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This past month, I spent 2 weeks in Italy and 2 weeks in Germany. It was an incredible experience for me. The idea of transatlantic travel is difficult for me when I think about how much energy is used to get me to and from Europe. But then I see this:
That would be a Roman sunset over the Tiber River with St. Peter’s Basilica in the background. Or how about this:
The view from the top of the dome at St. Peter’s. My journey to the top was filled with laughter, and I was full of awe once I reached the top. This was one of many experiences I had over the course of the month that I could not believe I was having.
Not all my experiences were positive, but even the negative ones, like getting on the wrong train in Berlin, were memorable and an incredible learning experience that I would not have had in the United States.
I was able to experience history first hand. I saw the church where Luther was ordained, and the room where students voted for German unification back in the 1800’s:
I walked through the Pantheon and a German concentration camp. I ate traditional German food in the Kartoffelhaus (Potato House) and Brauhaus (Brew House, where I was able to buy beer brewed and bottled right there). I went to mass in the Vatican and saw Pope Francis come to the window. I learned firsthand that Italians and Germans have very different traffic cultures.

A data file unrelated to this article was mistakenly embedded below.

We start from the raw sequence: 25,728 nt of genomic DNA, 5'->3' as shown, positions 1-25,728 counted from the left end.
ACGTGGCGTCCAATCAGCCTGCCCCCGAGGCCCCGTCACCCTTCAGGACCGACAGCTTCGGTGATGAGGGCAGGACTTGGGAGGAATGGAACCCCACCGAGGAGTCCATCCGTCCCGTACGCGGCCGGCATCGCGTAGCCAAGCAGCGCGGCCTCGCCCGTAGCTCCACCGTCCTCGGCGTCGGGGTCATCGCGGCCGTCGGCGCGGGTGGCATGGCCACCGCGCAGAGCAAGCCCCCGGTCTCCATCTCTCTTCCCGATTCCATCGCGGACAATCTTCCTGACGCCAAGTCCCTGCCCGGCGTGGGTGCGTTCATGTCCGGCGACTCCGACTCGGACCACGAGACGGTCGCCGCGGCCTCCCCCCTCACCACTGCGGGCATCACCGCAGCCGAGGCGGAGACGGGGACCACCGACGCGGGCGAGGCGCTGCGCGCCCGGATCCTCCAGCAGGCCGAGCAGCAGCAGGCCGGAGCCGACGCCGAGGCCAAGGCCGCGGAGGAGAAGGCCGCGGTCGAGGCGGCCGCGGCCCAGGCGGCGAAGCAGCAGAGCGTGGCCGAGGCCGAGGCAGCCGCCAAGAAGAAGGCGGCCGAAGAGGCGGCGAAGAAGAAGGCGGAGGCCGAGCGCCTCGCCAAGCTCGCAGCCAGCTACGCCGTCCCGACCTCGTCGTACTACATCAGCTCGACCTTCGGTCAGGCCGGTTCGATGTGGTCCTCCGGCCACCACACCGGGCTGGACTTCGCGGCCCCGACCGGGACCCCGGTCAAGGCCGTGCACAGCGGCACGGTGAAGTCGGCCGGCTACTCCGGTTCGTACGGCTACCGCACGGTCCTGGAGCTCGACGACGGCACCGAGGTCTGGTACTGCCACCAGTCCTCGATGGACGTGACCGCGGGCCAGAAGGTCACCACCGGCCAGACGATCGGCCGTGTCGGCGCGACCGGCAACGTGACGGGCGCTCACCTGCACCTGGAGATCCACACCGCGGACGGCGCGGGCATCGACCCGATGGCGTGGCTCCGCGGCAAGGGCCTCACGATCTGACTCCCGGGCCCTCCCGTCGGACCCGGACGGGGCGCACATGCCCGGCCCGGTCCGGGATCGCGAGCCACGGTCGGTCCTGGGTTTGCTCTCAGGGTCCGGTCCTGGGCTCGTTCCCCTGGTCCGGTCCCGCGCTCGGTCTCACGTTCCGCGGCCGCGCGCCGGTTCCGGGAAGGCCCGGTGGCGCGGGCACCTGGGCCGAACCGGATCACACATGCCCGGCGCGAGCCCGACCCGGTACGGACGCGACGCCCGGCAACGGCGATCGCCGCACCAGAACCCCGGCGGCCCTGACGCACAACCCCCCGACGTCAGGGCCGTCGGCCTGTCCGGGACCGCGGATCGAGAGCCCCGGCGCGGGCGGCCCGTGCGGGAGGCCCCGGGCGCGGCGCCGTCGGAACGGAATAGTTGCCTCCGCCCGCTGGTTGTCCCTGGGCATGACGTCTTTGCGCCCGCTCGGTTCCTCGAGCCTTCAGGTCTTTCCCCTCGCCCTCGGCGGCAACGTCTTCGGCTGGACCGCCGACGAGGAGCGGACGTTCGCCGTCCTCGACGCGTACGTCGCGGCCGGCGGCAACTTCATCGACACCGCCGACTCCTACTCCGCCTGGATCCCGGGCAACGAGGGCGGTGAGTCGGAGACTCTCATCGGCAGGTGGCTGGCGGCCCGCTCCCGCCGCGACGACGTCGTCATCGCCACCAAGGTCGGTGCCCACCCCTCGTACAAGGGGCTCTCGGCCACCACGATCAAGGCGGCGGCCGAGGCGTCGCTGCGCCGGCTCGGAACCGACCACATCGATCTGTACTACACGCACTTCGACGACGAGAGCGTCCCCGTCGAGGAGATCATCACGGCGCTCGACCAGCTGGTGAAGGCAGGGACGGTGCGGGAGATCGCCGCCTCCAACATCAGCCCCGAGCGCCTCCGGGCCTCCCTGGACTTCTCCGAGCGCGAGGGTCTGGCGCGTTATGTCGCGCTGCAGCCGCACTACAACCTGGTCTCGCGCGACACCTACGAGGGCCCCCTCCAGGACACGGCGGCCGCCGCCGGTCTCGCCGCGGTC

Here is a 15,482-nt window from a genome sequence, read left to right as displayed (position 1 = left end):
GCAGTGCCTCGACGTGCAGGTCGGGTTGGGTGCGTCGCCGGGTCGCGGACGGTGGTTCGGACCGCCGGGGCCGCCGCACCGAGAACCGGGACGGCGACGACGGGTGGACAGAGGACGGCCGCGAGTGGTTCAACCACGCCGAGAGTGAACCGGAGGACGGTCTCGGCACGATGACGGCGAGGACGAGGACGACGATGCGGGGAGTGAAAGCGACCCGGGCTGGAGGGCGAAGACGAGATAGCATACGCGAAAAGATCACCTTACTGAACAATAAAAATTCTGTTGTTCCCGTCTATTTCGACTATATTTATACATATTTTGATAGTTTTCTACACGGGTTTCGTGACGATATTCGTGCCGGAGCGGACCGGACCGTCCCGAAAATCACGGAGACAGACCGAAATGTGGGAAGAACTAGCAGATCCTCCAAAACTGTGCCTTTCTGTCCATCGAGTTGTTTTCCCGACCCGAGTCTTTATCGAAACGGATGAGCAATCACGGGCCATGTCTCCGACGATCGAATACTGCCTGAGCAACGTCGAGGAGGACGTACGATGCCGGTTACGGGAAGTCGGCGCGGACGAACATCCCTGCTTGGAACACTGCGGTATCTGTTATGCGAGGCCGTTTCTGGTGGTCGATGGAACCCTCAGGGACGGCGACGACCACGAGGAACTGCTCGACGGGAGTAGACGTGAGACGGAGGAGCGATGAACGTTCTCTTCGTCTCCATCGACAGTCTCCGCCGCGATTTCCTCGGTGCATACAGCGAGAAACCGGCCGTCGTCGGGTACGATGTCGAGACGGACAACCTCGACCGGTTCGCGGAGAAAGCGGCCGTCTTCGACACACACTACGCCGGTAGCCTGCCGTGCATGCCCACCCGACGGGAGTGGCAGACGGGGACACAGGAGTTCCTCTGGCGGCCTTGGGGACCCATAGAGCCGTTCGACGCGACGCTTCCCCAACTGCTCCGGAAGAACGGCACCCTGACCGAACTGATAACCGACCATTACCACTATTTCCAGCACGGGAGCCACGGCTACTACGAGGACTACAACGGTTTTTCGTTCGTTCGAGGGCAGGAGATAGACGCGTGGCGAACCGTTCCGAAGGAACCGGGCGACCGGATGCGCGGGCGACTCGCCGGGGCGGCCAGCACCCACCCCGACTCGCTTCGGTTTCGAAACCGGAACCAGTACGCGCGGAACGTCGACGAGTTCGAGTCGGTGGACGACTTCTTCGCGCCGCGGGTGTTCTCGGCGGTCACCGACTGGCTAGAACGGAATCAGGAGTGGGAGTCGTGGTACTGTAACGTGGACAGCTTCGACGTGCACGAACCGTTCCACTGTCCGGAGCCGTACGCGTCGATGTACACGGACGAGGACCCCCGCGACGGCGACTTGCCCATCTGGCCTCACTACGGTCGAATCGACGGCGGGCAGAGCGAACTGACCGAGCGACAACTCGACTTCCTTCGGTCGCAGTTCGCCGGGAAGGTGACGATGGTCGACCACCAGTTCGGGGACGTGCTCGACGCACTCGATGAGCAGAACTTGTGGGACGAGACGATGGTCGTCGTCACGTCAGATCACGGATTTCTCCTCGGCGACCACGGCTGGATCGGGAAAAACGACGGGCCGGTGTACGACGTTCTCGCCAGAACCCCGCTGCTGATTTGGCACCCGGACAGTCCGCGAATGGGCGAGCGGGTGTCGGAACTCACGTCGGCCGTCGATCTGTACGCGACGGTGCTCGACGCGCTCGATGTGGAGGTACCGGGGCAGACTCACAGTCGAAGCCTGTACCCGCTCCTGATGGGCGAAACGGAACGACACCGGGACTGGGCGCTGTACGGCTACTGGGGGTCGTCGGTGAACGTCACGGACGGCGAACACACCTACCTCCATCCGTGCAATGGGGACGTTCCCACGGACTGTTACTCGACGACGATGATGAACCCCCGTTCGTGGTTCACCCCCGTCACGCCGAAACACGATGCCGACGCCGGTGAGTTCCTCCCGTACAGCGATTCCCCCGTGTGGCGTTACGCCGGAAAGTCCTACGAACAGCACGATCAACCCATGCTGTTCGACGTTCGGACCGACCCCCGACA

I had to write two papers about why the experience of travel abroad for a class is the best way of learning, but I won’t bore you with the details. Just know that this kind of travel teaches you more than you could ever learn in a book.
Most important, however, was falling madly in love with Germany. From the Erfurt Cathedral (above) to how delicious real sauerkraut and bratwurst is to the fact that I could walk or take the train anywhere I wanted, I loved Germany. This is important because Will is going to apply to go to a technical school in Germany, but he needed to know I would be happy there first. And I would.
I would be happy because not only do I love the culture, but living in Germany would give me a greater ability to lead the healthy and sustainable life I want to live. For example, in my current town, I have to drive if I want to go anywhere and there is essentially no public transportation. But in Germany, we would be somewhere where we could walk to the store, or work, or school, or wherever we needed to be, even in the winter. If we couldn’t walk, we could bike or there would be a train going to wherever we need. We would not need to own a vehicle.
For these and so many more reasons, I feel justified in taking a transatlantic trip. This was an amazing experience that enhanced my education and taught me about a better way to live. I can’t wait until I am able to return.
Where is your favorite place to travel?
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